The critical need for vaccines

The EU has embarked on the worldwide race to find safe and effective vaccines to counter the spread of the coronavirus. The overall focus is on developing a prophylactic vaccine and a therapeutic vaccine that will be used for prevention and treatment respectively.

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New projects

In January 2020, the Commission launched an emergency call, through which €48.2 million were awarded to 18 research projects. The projects, which involve 151 teams from across Europe and beyond, have started working on improving preparedness and response to outbreaks, rapid diagnostic tests, new treatments and new vaccines.

Among these, 2 projects, are receiving €5.7 million to develop safe and effective vaccines:

OPENCORONA

Rapid therapy development through Open Coronavirus Vaccine Platform. The project will use DNA vaccine technology to develop a vaccine that can also be used as a therapy against the virus. Led by Karolinska Institutet (SE)

Prevent-nCoV

Prevention of 2019 nCoV infection through development and clinical testing of a novel Virus Like Particle (VLP) vaccine to expose coronavirus proteins to the immune system. Led by Københavns Universitet (DK)

Commission offers financing to innovative vaccines company CureVac

€75 million in financing was offered to CureVac, an innovative vaccines company with a potential messenger RNA based vaccine for coronavirus. The funding comes from the European Investment Bank (EIB) working in collaboration with the European Commission, through the InnovFin financing mechanism, and will help accelerate development of a vaccine.

In 2014 CureVac received the first ever EU innovation inducement prize of €2 million.

Ongoing projects

DiViNe

Sustainable downstream processing of vaccines through incorporation of nanobiotechnologies: higher purity, faster and cheaper with novel affinity ligands and biomimetic membranes. Led by Instituto de Biologia Experimental e Tecnológica – IBET (PT).

MycoSynVac

Engineering of Mycoplasma pneumoniae as a broad-spectrum animal vaccine. This project developed a new approach for designing multivalent vaccines. This strategy can be used against pathogens that cause pulmonary diseases and therefore opening avenues to fight the coronavirus epidemic. Led by Fundació Centre de Regulació Genòmica (ES).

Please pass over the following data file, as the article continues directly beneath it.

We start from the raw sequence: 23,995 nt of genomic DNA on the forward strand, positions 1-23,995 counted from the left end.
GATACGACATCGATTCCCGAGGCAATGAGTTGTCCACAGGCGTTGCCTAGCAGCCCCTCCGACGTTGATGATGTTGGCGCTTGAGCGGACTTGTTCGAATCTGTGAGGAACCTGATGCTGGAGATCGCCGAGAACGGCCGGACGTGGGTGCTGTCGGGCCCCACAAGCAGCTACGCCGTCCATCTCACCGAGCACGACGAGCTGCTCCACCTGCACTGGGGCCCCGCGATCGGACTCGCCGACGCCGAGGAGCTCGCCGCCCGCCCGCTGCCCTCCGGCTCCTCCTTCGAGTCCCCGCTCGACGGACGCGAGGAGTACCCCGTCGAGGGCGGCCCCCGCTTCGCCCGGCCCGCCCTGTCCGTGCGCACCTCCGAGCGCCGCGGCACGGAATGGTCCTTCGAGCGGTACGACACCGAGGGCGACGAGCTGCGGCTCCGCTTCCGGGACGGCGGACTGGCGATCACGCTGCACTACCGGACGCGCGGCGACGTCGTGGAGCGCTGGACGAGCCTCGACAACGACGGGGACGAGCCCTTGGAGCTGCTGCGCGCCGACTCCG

Newcotiana: breeding new plant biofactories

The Newcotiana project uses genome editing and other new breeding techniques to adapt tobacco plants as biofactories for health-related bioproducts, such as vaccines, and antibodies. In response to CoVid19 outbreak, Newcotiana incorporates Coronavirus antigens and antibodies to the list of target products, aiming to provide new design solutions and new manufacturing capacities for SARS-CoV-2 vaccine, therapeutic and diagnostic reagents.

On 16 April, the Newcotiana consortium made its plant genome public to help fight coronavirus to help pre-empt production shortfalls of proteins needed for diagnostic reagents and vaccines.

Other initiatives

TRANSVAC2 supports a European vaccine research and development infrastructure that offers researchers a wide range of technical vaccine development services at no cost in most cases. Researchers developing vaccine candidates against COVID19 are encouraged to apply. The EU has invested €20.5 million in the TRANSVAC initiative since 2009.

Global cooperation

At the international level, the EU contributes to global health initiatives with €1.3 billion until 2020, including €200 million to the Vaccine Alliance (GAVI) and Global Financial Facility, for the current strategic period 2016-2020. The Commission is currently reviewing when and how to announce the pledge for the next GAVI replenishment period 2021-2025.

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